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Kiddie the Scout by Robert Leighton

As he drew rein beside the leading mule wagon


the Redskin's head was raised. Kiddie fired at it. There was a wild, barbaric yell, and from both sides of the ravine Indians dashed forth from their ambush, riding downward to the attack.



When he had fired that first shot, and while the Redskins were still riding out from their ambush to rally on the level trail and charge down in a compact body upon his outfit, Kiddie turned his pony and galloped back under a hail of arrows. Most of them fell short; very few flew past him, and only one touched him, doing no harm.

"That's right, Nick," he called, as he drew rein beside the leading mule wagon.

"There's a whole crowd of em' comin' out from behind the rock," cried Rube Carter, going up to him. "I'm goin' ter git 'neath this yer wagon an' fire at 'em through one o' th' wheels."

"You ain't goin' ter handle any gun," frowned Kiddie. "You're goin' ter hang back in the rear an' keep an eye on the hosses. Quit!"

Nick Undrell, following his instructions, had promptly brought the three wagons into position, extending them obliquely across the level trail, one to the rear of the other, so that each should have its broadside presented like a redoubt towards the oncoming enemy,

the mule teams being swung round into cover on the sheltered side.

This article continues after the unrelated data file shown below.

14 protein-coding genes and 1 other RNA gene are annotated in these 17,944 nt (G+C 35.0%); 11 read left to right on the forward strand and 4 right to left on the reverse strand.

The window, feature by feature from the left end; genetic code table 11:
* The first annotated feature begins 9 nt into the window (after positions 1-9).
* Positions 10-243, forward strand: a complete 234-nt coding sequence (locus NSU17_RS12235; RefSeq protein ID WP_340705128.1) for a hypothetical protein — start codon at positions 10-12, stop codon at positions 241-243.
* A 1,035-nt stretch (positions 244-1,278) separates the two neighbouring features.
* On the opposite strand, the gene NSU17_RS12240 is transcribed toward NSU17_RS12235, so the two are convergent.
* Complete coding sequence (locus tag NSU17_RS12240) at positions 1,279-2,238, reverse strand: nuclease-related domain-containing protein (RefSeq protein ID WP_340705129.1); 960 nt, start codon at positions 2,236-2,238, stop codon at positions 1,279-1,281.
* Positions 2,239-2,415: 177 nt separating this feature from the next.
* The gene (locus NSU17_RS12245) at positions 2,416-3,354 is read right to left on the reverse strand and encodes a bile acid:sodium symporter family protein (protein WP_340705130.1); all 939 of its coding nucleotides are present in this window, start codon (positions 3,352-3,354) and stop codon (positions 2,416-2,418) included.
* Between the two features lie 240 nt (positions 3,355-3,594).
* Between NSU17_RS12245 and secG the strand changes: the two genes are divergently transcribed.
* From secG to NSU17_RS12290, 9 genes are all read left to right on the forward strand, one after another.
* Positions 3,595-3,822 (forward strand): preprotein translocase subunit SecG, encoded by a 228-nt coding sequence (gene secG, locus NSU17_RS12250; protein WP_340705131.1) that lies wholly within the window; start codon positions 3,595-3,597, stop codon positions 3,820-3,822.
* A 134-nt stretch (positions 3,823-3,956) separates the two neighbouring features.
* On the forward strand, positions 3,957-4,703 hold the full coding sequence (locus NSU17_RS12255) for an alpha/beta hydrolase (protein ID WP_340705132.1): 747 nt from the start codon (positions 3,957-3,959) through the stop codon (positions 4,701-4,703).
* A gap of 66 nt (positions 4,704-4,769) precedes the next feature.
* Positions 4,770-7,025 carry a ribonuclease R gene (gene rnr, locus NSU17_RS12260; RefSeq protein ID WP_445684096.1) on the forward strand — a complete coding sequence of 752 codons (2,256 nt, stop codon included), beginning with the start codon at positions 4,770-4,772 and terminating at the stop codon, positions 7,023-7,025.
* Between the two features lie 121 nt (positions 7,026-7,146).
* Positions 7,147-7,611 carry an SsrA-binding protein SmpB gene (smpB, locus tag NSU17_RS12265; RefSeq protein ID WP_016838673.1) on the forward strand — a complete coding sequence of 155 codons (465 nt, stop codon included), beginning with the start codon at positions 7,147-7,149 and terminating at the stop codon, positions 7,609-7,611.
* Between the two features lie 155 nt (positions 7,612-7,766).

Kiddie's horses in the background were similarly protected from the line of fire, unless, indeed, the Indians should succeed in getting through on either flank, which was not at all probable.

Six picked marksmen were concealed under the canvas covers of each of the wagons, and every man from behind his particular loophole commanded a wide section of the valley and of the hillside.

The Indians, seeing that the outfit had come to a halt, as if in submission, delayed their advance while they closed into massed formation to sweep down upon their unresisting victims in one grand overwhelming rush. They could see only the three drivers, who had now jumped down to attend to their mules, and four riders, one of whom was a mere boy.

Clearly, they considered the prairie schooners and their precious contents already their own, as well as the horses bunched in the rear. They could not have divined that, apart from the guns carried by the horsemen, there were eighteen repeating rifles levelled against them from under the cover of three innocent-looking carts.

Kiddie dismounted, dropped his bridle rein over his pony's head, and took up a position behind the foot-board of the foremost wagon, from which he could look forward along the trail, with a rest for his elbows in levelling his gun. There was a neat little stack of cartridges in their clips within his easy reach.

"Don't reckon as I touched Broken Feather when I fired that first shot along there," he remarked to Nick Undrell, who was posted near him.

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